public async Task PlayAGame(IDialogContext context, LuisResult result)
        {
            EntityRecommendation game;
            EntityRecommendation determined;
            var username = string.Empty;
            context.UserData.TryGetValue<string>("UserName", out username);
            if (result.TryFindEntity(Entity_Game_Title, out game))
            {
                if (game.Entity.ToLower() == "global thermonuclear war")
                {
                    if (result.TryFindEntity(Entity_Game_Determined, out determined))
                    {
                        await context.PostAsync("Fine.");
                        await context.PostAsync("Shall we begin?");
                    }
                    else
                    {
                        if (!String.IsNullOrWhiteSpace(username))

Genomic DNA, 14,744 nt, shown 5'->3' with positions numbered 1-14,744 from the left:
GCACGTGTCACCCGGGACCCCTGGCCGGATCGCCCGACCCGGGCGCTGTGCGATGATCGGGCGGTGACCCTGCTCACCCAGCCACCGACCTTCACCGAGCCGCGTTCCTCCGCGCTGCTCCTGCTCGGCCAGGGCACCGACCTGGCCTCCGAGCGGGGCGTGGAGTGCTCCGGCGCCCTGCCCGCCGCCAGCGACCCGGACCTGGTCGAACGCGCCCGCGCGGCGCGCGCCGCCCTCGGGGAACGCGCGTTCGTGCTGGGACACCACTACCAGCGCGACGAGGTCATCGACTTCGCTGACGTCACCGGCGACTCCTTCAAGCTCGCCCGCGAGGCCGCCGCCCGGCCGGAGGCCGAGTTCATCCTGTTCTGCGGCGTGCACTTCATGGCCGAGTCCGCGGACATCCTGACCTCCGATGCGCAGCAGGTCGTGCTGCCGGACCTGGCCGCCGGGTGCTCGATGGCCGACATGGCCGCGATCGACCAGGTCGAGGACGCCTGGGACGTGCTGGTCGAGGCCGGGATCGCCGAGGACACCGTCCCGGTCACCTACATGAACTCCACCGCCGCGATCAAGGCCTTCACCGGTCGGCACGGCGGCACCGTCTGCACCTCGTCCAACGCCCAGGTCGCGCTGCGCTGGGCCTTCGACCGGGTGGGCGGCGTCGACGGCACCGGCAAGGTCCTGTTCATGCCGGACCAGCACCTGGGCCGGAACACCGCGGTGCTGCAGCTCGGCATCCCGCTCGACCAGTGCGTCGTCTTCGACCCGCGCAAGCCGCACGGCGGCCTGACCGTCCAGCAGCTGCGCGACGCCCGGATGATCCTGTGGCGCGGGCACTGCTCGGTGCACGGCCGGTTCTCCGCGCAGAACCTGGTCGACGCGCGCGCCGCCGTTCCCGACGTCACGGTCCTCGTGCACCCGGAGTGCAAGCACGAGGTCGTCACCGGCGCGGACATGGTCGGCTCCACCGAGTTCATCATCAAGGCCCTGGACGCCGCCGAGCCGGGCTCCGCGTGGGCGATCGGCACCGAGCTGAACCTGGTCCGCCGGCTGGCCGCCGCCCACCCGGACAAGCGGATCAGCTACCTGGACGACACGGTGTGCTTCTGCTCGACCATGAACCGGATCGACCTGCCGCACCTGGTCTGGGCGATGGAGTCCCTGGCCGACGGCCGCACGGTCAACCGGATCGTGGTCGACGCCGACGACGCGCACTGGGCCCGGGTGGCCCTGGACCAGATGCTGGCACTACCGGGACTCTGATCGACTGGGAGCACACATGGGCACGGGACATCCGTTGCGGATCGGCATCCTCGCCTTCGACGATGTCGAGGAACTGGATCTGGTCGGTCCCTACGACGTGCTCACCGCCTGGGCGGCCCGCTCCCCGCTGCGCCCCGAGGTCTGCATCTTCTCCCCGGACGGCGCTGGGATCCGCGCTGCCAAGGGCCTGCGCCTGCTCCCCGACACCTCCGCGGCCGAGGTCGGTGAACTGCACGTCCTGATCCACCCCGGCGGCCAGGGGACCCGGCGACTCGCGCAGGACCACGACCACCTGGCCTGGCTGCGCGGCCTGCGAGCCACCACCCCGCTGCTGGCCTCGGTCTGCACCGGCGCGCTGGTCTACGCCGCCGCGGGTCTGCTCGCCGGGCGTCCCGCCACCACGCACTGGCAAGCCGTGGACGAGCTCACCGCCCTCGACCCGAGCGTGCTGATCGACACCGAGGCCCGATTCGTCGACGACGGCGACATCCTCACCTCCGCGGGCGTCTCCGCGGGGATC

{
                            PromptDialog.Confirm(context, PlayAGame_AfterReconfirming, $"{username}, wouldn't you prefer a nice game of chess?");
                        }
                        else
                        {
                            PromptDialog.Confirm(context, PlayAGame_AfterReconfirming, "Wouldn't you prefer a nice game of chess?");
                        }
                    }
                }
                else
                {
                    await context.PostAsync($"Ok, so you want to play {game.Entity}.");
                    PromptDialog.Confirm(context, PlayAGame_AfterConfirming, "Shall we begin?");
                }
            }
            else
            {
                if (!String.IsNullOrWhiteSpace(username))
                {
                    await context.PostAsync($"I'm afraid I don't know that game, {username}.");
                }
                else
                {
                    await context.PostAsync("I'm afraid I don't know that game.");
                }
                context.Wait(MessageReceived);
            }
        }
        private async Task PlayAGame_AfterConfirming(IDialogContext context, IAwaitable<bool> confirmation)
        {
            if (await confirmation)
            {
                context.UserData.SetValue<bool>("DidSelectGame", true);